To Be Determined

Three Great New Records…and Waters Can Still Play Pink Floyd

Issue 122

Roger WatersUs + Them

Us + Them documents Roger Waters’ recently released concert film of the same name; it offers highlights from the 2017 – 2018 Us + Them tour. There was a planned theatrical release, but it was scrapped due to the pandemic, along with another large-scale world tour that was to be titled This Is Not A Drill; Waters insists that the tour will eventually go on, though perhaps not at the same scale as previously imagined. The Us + Them release offers a number of choices, from a double-CD package, three 180-gram LPs, your choice of BluRay or DVD, and the audio tracks are also available on all the major streaming services. Each incarnation includes a few additional songs that didn’t appear in the original theatrical film, as well as behind-the-scenes and bonus footage included in the video releases. Most of the footage contained in the original film and videos — and most of the music in the soundtrack — is sourced from an Amsterdam date that was near the end of the tour.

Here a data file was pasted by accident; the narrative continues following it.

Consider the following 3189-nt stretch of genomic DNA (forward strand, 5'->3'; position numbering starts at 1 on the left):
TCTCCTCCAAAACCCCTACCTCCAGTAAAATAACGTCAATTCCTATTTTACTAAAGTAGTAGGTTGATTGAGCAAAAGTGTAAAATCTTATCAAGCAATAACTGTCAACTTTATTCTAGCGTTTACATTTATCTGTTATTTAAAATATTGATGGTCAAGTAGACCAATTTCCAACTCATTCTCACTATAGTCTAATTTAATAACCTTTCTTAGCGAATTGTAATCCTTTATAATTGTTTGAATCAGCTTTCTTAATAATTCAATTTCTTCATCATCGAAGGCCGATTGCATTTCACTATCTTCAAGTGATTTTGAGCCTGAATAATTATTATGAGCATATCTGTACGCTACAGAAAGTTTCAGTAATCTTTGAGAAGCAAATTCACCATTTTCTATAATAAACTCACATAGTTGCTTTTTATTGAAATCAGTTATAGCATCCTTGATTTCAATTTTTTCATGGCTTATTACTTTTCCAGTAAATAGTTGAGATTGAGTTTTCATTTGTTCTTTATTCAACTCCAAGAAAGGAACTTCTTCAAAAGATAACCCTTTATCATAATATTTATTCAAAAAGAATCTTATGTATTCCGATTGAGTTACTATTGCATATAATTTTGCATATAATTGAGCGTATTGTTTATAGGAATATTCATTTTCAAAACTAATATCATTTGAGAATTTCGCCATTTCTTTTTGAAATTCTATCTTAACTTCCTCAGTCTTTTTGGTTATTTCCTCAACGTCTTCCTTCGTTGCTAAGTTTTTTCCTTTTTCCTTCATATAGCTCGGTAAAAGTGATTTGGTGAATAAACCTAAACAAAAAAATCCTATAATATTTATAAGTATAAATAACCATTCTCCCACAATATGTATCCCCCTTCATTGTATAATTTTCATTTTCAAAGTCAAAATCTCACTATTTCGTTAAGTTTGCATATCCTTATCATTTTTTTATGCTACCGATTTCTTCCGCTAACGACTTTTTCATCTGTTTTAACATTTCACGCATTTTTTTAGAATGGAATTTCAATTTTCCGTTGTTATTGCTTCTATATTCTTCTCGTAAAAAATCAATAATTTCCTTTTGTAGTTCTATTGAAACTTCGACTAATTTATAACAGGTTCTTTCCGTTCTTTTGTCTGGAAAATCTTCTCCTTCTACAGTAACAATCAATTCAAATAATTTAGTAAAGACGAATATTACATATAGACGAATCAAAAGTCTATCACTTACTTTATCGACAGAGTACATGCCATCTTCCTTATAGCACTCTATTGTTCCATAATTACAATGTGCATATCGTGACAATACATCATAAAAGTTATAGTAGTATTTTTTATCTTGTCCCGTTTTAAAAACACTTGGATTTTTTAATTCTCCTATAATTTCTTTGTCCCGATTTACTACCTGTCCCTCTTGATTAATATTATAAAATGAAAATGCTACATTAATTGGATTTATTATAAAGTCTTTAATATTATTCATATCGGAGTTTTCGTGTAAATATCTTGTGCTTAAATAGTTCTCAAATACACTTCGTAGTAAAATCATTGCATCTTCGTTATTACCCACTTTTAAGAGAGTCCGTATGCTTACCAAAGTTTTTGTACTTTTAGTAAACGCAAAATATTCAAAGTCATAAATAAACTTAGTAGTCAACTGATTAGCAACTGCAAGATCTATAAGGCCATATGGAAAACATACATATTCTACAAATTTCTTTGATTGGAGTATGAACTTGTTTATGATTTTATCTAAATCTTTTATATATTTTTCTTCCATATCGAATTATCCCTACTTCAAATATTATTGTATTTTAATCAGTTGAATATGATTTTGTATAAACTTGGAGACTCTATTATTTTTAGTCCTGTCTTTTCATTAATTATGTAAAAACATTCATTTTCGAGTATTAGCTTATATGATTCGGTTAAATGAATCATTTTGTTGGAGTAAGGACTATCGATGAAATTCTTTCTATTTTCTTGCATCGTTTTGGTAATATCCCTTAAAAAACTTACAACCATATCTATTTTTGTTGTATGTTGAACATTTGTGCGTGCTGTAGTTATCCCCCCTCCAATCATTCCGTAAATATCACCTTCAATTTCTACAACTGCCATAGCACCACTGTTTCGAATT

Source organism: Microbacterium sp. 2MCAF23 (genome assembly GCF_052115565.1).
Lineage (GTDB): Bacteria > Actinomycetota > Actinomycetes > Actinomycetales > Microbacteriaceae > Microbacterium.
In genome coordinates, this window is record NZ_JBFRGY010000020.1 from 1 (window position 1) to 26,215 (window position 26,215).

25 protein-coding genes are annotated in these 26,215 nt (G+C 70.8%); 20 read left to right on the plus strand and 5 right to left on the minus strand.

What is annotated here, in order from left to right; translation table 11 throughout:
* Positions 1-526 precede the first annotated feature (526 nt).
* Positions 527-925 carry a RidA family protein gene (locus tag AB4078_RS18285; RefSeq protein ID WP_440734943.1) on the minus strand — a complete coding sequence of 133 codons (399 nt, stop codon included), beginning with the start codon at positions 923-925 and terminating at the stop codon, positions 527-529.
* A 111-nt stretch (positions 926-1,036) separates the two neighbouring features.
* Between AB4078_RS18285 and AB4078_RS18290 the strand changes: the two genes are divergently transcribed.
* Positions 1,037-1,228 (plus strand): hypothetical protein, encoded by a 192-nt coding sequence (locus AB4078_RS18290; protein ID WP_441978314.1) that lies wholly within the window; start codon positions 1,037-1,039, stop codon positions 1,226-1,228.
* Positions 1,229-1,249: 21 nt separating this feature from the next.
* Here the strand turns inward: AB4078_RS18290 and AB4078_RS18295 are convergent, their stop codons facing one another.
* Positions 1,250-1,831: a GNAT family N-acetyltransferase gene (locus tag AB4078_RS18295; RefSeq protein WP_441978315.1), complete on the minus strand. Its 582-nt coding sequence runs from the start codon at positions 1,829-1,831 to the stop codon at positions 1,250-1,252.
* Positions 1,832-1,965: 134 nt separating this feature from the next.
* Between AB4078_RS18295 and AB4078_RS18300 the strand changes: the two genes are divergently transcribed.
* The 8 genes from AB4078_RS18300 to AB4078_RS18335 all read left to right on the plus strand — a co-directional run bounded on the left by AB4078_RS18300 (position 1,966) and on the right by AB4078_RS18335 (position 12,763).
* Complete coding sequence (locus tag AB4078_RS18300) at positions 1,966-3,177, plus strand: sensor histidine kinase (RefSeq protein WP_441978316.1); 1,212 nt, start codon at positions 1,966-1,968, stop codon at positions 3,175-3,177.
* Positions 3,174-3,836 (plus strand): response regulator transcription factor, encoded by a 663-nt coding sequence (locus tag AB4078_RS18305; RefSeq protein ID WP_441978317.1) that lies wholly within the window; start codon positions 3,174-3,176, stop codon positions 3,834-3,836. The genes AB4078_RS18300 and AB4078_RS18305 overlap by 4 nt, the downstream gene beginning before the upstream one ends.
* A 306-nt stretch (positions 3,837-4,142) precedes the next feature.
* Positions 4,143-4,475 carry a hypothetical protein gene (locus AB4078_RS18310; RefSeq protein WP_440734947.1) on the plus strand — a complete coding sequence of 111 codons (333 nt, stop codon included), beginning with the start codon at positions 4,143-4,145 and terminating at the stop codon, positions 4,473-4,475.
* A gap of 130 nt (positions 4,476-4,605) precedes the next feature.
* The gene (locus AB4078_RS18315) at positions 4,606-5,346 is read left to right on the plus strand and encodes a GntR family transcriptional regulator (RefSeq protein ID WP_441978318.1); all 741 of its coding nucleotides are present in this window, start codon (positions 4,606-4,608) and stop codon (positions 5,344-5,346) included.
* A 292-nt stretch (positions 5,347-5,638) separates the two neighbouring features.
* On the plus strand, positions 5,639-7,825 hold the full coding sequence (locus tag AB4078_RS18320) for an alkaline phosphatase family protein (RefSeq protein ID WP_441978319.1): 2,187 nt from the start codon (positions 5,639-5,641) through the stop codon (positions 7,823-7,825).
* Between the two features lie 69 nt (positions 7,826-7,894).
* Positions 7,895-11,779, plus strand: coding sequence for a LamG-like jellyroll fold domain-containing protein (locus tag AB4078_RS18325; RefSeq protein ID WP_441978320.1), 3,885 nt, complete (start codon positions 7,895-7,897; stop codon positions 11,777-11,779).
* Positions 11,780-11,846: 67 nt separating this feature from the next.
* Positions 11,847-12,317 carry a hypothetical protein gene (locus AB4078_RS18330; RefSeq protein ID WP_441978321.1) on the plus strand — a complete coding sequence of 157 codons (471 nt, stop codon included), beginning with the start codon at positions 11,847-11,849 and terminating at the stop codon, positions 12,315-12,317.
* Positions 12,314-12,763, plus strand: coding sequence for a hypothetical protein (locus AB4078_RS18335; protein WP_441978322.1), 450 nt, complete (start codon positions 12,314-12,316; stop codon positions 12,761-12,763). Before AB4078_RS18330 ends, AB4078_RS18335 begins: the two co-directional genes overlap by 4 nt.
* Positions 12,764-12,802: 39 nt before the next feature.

In my way of seeing things, most current Pink Floyd fans fall into two camps: those who believe that Roger Waters was the principal reason for the existence of the band, and those who believe that the sum of the group was much greater than the individual parts. I definitely fall into the latter camp. With all the public squabbling between Waters and David Gilmour, it didn’t make for a particularly nice transition for fans in the aftermath of Waters’ split from the band, some of whom are probably really torn between supporting the “purity” of Roger Waters’ musical vision sans-Floyd, and those who believe that Pink Floyd minus Roger Waters is still a viable musical commodity. Both Waters and the Gilmour-led Pink Floyd (now essentially retired?) have sold a decent number of records in the decades since the breakup, and both have maintained a reasonably respectable creative and artistic vision with regard to their own (or the band’s) musical vision.